ACE Train to resume normal service after train derailed near Sunol

SUNOL, Calif. (KGO) -- Officials said ACE Train service will resume Wednesday after a train traveling from San Jose to Stockton derailed into an Alameda County creek Monday night.

It was a chaotic scene with emergency rescuers breaking windows and jumping in the chilly water to rescue passengers.

PHOTOS:9 injured in Ace Train derailment in Sunol

Rescue crews said it was a miracle no one was killed.

There were more than 200 people on board the train. Nine people were injured and two of the victims remain hospitalized. All of the injured are expected to survive.

Service was shut down while investigators cleared the train from the track and debris on Tuesday. Although the train has been removed from the track, all trains going through Niles Canyon Road Wednesday will be moving slowly, so passengers can expect delays.

Shortly after 9:10 p.m., officials said Niles Canyon Road reopened to traffic.

Officials said removing the train was an elaborate process, involving a giant crane, several other rigs and dozens of people.

It almost looked like a toy laying on its side, but it was a 30-ton train car that needed to be lifted off a muddy embankment and back on the tracks. "It looks like something out of a movie, when you look at the scene and when I heard a train derailed in a canyon. I thought we were going to be hearing of massive loss of life," Congressman Eric Swalwell said.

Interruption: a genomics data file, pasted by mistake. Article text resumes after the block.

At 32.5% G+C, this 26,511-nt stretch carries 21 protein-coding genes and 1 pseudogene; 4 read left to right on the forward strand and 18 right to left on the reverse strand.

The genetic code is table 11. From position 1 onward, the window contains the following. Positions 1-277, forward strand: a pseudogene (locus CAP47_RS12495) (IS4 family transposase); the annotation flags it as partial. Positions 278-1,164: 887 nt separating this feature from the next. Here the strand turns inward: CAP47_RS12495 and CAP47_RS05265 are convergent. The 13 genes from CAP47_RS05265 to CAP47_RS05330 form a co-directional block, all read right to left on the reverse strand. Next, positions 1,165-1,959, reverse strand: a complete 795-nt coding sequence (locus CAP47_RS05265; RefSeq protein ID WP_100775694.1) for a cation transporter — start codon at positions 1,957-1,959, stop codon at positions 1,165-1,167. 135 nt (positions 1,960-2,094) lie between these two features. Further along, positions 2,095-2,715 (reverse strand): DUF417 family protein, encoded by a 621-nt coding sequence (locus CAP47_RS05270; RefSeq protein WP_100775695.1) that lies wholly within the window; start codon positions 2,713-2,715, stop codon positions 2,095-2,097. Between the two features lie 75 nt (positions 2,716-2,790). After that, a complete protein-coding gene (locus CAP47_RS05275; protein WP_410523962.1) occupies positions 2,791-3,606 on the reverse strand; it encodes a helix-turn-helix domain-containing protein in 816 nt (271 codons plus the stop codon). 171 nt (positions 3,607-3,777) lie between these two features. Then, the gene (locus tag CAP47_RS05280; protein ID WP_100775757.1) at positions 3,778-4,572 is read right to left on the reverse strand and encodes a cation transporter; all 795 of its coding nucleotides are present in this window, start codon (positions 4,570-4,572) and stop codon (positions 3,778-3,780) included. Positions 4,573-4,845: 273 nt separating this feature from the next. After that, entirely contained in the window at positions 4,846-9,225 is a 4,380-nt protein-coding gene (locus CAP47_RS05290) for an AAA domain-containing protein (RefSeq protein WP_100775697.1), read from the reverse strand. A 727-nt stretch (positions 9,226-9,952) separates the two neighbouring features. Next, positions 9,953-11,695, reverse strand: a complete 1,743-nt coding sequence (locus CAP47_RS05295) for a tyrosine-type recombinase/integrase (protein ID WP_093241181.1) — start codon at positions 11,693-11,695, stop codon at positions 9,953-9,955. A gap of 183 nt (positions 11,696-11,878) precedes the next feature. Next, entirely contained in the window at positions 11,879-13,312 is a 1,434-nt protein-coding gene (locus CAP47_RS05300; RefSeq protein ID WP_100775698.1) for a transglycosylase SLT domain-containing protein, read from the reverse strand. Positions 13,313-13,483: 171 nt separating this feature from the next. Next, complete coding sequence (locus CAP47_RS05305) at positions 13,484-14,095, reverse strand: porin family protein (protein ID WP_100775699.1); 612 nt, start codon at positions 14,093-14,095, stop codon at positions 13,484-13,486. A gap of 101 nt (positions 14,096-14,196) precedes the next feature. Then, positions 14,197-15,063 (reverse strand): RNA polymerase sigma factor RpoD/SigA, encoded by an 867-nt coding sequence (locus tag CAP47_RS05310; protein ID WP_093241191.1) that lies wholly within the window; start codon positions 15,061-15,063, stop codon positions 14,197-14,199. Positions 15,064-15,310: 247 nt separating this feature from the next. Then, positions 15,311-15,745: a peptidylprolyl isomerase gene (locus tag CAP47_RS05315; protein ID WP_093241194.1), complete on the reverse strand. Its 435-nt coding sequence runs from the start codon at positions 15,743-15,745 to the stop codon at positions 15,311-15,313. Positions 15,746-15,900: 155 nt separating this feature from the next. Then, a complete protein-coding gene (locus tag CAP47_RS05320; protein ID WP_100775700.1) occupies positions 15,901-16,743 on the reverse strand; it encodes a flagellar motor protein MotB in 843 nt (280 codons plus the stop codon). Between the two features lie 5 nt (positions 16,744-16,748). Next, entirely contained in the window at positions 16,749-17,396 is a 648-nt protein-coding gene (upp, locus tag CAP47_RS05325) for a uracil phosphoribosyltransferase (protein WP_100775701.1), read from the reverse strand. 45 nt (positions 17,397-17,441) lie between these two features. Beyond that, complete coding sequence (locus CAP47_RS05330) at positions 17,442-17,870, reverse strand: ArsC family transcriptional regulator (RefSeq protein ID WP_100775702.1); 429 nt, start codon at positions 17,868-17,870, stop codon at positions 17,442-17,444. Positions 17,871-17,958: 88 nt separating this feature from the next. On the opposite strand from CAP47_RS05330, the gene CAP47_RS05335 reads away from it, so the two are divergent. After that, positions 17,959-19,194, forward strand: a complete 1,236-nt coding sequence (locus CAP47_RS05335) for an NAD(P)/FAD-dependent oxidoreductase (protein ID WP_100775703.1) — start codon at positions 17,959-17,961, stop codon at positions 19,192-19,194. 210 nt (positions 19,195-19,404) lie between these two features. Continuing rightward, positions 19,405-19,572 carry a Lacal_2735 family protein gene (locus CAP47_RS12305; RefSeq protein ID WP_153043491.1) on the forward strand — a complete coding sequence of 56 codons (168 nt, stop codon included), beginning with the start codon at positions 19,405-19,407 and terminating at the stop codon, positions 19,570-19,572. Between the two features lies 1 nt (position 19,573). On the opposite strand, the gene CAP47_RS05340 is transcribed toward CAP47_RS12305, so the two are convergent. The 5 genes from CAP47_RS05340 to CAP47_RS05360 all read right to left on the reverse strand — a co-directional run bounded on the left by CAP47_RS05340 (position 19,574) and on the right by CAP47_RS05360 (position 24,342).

RELATED: ACE train passengers recall terrifying derailment near Sunol

"People were out actually on the tracks at the time, some were in the cars," Calfire Capt. Judson Duffy

Duffy was among the first to arrive Monday night after the five-car ACE train derailed and one car plunged into the Alameda County creek. Rescuers said you could hear screams over the radio.

The first priority was getting to the passengers trapped inside the car that was nearly submerged in frigid water. "It was tight quarters in there because the car was on its side and then you can't really tell form here, but there's kind of two levels. Very slippery in there, a lot of mud and debris inside," Duffy said.

"There's no class in the police academy for underwater train derailment, so these deputies had to improvise and that takes courage and being quick on your feet and they did that," Alameda County Sheriff's Office Sgt. Ray Kelly said.

Officials say the train derailed because of a mudslide that sent a tree across the tracks.


ABC7 News Reporter Janet O contributed to this story.
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